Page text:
Sunday, March 07, 2010

To Cheer and to Bless

Simeon and Anna by Rembrandt van Rijn

A couple of weeks ago L. got a call from a friend, T. asking if he would be available that morning to go to the hospital with him to give a child a blessing. Dear friends of their family, members of another faith, had a child with a terminal illness who was there and they had been touched and open to T. and his wife’s offer of a priesthood blessing. L. said sure and about half an hour later T. and his wife, J. came by to pick him up for that. He came home an hour or so later, moved by the experience and grateful to have been asked to assist.
Later that week I was listening to another conversation about women and the priesthood. There were the usual ideas as to why just men hold it now on the part of some, the usual confusion combined with some angst and frustration on the part of others, and the usual questions without definite answers. I mostly listened. I feel like we don’t know why men have the priesthood and women don’t right now. I understand why people try to make educated guesses or theories as to why it is the way it is. It’s human nature to seek for reasons. And as usual with human nature, it’s flawed. I am also certain that the genderized status of priesthood holding that exists now is not an eternal state. And I understand my sisters’ confusion and irritation, but feel none personally, so I mostly just listen.
Subsequently I attended a meeting in which a general authority said he thought that women didn’t hold the priesthood because they don’t need it. That is one of the more commonly expressed theories, and though I was pretty sure it is not the real reason (no Spirit testifying), I could understand why he would think that way. Such things do not bother me. I lived as a teenager in the 1960s and 70s and heard all kinds of theories over various pulpits about why people of African descent did not hold priesthood in our church and later heard Bruce McConkie (one of the more adamant theorizers) thoroughly retract his erroneous theorizing and recognize it as such in 1978. I figure that history repeats itself and will continue to do so.
I began thinking about stories I had read in an article that covered the history of women giving blessing in earlier church history. I wondered what it would be like if women in our church held the priesthood now. It occurred to me that if the sisters in my Relief Society were given priesthood and the responsibility to bless, things might be a bit different. In such a situation, if a sister in my ward called upon me for a blessing one morning, who would I call to come give that with me? Probably not my husband. His work commitments make it difficult for him to leave in the middle of the day. Certainly not any of the other men in our ward. That would feel awkward and slightly inappropriate in current culture. I’d call on another sister. I think most women would.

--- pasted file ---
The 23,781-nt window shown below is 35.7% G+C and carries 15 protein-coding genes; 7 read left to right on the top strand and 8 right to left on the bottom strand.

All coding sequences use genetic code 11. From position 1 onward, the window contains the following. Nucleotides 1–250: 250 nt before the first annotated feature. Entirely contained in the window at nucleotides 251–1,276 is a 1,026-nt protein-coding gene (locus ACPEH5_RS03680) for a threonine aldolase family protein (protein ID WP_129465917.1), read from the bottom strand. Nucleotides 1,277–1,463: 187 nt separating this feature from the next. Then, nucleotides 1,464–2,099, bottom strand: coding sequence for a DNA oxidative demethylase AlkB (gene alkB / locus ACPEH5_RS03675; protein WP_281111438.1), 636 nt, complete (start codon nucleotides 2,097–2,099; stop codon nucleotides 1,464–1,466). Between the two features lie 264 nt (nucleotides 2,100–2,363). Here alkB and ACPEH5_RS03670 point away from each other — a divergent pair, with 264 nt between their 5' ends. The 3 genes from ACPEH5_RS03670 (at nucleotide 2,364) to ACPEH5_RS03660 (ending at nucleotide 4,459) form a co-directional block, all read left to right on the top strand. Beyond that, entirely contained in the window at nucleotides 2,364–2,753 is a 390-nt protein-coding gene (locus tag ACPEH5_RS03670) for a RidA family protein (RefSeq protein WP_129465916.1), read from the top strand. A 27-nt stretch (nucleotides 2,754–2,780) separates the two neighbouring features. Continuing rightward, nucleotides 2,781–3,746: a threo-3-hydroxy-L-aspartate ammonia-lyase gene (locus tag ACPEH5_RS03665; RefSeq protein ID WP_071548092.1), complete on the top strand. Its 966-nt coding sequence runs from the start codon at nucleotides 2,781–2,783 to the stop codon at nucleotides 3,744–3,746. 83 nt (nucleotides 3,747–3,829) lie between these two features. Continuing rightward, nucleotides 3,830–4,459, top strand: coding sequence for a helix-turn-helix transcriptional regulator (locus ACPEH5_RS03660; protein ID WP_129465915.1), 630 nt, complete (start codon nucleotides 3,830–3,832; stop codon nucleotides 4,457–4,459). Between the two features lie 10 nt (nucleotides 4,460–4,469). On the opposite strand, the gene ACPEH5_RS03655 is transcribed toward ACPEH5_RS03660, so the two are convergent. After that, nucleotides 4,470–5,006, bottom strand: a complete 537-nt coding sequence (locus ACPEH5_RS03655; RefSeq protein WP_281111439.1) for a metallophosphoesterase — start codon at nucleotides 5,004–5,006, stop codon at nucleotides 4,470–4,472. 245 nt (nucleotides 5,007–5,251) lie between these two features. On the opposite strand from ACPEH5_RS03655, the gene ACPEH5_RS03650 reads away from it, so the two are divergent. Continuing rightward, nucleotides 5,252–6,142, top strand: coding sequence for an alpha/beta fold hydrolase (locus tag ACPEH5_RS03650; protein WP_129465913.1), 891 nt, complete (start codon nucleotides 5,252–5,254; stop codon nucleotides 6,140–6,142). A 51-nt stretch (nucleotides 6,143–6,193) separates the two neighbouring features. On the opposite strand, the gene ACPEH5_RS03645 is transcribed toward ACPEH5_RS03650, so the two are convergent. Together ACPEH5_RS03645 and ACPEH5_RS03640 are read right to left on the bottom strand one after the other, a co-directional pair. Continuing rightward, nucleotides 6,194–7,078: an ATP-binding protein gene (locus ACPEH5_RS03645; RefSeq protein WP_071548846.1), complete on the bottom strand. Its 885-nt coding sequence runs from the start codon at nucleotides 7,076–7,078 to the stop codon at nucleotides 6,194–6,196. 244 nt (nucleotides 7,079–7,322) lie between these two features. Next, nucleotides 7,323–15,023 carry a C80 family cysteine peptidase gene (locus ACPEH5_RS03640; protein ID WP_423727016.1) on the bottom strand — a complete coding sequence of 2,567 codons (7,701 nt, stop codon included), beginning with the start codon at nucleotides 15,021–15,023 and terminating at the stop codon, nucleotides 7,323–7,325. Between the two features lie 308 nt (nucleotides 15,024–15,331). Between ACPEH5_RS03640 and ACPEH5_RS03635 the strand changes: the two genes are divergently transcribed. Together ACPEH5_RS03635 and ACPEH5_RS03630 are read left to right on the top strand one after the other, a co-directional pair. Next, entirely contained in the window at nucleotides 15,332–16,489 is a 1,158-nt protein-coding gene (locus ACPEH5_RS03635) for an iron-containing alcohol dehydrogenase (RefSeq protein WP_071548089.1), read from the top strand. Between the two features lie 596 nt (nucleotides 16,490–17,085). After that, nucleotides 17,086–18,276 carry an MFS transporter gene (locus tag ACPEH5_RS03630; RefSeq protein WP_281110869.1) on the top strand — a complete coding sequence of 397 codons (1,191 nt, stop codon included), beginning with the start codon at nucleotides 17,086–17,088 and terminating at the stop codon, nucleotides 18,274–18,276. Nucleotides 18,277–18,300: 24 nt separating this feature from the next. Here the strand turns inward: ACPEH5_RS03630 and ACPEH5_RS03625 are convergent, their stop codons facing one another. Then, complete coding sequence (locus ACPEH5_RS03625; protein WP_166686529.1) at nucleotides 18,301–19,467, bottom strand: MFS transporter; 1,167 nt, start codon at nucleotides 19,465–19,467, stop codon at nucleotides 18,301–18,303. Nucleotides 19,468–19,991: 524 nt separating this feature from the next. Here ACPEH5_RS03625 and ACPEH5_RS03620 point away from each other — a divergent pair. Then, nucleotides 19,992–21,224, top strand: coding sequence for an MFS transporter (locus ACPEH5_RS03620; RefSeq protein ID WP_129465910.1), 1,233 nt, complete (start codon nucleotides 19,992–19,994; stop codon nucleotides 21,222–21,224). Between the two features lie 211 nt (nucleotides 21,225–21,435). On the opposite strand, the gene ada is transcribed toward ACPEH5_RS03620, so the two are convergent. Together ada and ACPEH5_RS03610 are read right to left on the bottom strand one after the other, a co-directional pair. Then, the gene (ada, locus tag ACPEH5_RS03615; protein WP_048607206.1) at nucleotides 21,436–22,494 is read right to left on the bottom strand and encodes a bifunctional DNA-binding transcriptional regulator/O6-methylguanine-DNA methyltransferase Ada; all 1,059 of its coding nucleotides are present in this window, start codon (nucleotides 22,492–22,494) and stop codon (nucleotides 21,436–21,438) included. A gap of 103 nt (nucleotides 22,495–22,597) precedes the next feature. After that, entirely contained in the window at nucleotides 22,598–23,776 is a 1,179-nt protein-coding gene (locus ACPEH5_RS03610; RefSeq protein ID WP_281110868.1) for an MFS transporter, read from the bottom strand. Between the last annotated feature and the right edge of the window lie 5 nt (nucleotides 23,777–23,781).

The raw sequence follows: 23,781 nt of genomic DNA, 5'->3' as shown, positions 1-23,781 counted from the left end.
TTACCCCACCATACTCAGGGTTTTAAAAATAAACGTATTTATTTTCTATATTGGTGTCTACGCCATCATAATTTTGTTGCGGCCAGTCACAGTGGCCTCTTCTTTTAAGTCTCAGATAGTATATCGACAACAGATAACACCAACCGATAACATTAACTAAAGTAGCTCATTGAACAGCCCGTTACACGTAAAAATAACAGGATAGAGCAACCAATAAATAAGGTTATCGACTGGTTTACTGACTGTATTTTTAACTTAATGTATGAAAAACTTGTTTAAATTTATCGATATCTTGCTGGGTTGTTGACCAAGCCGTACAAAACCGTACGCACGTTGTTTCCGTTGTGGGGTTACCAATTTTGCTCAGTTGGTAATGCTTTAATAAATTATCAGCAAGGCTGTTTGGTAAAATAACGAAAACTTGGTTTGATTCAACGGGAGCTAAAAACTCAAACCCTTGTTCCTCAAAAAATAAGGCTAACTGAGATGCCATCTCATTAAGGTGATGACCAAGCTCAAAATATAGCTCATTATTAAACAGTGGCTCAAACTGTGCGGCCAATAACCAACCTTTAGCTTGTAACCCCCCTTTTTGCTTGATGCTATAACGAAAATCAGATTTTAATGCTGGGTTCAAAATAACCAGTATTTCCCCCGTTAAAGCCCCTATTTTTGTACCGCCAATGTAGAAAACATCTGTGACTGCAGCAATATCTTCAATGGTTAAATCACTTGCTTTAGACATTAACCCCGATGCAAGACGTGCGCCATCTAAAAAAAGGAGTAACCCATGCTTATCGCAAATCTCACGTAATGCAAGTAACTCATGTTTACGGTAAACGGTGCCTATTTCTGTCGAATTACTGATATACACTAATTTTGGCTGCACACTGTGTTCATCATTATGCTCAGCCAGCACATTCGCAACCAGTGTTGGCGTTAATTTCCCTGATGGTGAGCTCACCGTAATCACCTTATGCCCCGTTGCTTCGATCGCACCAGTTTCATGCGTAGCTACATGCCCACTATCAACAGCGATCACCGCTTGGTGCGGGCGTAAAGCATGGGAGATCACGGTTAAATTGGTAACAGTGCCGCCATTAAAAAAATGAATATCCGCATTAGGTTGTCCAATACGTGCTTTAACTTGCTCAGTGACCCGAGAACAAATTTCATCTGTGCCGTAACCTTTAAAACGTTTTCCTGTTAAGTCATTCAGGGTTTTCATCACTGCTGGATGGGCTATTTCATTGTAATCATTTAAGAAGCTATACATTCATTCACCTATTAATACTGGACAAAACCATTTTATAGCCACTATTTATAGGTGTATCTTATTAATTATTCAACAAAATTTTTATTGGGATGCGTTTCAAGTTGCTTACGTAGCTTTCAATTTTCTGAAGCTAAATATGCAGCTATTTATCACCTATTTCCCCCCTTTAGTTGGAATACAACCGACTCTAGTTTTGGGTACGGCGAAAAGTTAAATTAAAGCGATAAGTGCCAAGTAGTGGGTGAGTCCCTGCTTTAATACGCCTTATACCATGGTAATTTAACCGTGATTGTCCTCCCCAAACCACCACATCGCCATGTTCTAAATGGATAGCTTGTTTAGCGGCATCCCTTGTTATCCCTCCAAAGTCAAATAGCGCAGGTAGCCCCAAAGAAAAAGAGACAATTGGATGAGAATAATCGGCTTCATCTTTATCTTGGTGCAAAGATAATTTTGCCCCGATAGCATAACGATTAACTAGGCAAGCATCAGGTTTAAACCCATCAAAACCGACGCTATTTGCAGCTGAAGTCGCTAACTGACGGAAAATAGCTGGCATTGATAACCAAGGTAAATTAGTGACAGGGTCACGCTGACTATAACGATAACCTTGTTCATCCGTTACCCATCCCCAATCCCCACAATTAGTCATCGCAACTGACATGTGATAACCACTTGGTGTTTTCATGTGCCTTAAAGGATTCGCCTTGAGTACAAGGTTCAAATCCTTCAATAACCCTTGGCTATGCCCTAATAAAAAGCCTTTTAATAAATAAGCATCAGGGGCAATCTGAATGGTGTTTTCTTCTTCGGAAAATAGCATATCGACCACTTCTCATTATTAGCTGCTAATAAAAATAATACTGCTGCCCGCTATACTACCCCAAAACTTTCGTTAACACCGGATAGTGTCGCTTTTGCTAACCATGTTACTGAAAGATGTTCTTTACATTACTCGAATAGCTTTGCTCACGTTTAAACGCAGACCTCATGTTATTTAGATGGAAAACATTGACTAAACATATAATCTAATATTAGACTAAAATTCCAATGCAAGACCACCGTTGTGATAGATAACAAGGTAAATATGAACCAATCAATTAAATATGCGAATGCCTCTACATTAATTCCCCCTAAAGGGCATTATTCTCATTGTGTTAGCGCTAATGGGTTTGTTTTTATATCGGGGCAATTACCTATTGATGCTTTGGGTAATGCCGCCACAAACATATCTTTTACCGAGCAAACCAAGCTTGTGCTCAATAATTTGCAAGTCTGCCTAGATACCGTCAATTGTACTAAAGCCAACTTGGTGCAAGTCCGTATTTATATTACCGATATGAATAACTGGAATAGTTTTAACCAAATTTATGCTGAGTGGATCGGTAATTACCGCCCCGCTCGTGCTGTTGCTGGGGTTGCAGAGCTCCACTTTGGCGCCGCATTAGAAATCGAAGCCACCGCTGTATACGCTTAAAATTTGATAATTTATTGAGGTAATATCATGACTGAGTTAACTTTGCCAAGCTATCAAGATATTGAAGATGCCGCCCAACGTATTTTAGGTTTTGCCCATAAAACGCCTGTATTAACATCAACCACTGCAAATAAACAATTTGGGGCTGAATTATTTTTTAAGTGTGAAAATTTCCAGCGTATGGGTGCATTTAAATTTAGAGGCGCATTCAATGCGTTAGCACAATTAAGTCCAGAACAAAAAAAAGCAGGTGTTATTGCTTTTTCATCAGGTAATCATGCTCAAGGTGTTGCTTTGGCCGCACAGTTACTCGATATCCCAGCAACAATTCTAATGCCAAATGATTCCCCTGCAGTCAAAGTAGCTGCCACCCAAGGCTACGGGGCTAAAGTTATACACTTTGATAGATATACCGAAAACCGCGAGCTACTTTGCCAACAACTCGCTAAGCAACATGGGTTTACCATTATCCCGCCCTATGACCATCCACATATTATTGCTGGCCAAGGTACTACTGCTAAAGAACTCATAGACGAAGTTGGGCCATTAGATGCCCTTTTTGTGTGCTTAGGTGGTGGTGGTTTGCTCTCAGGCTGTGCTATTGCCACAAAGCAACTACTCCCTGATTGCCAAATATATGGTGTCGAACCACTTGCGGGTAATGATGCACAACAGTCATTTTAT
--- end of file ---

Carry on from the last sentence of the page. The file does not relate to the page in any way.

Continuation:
What if women were giving blessings? What percentage of the women in my ward would start calling on sisters for blessings, making them the first ones turned to? Probably a significant percentage, if not an outright large majority. Women are often more comfortable with women. Men on the other hand, are usually more comfortable with men. We would likely see fewer interactions between the sexes when it came to blessings.
I shared my musings with L. He thought about the blessing he had been able to participate in at the hospital a few weeks before. If there had been two women with priesthood there, he says, he is absolutely sure that the two men would have bowed out and politely suggested to the women that they perform the blessing. No question. I wonder if that would not be happening all over on a large scale; thoughtful men, selflessly or with a sense of relief, passing along the opportunity to bless.
But then (and this is what struck me) he said that he had been thinking about watching T. and his wife, J. at the hospital. J. had been the one to touch the father, embrace the mother and articulate lovingly the words of comfort and friendship and peace to them. He and T., he said, stood solemnly and carefully and gently performed the ordinance, but neither of them had the skills J. used to comfort and bless. He said it was enlightening to watch T. and J. use their gifts in tandem to bless that family and how it united the two of them. The power of both together was far more than the sum of the two independently.
I think we don’t often see those gifts in tandem in the same room at the same time. Sisters and brothers tend to do their godly work separately. Because we are humans in a telestial world, we tend, even the most enlightened of us, to place more value on the work that the men are doing, even though we give lip service to both, which is part (by no means all, I admit) of the reason that this division of labor feels so unfair to some. In the good scenarios of church work we see men and women in the church counsel together and keep each other appraised of their work. In the best scenarios they work totally in synch, as one. Way too often most of the work of one group is done independent of the other, with occasional calendaring involved.
I do not offer these observations as “the reason why” women do not currently hold the priesthood. I don’t know why and will not pretend to. Nor do I think this is "the reason". But these experiences have reminded me of God’s commandments that we work together as one, not just with those who have the same gifts we do, but also with those whose gifts are different. (1st Corinthians 12) And I have a bit of a better view of why that working together in unity is important to Him.

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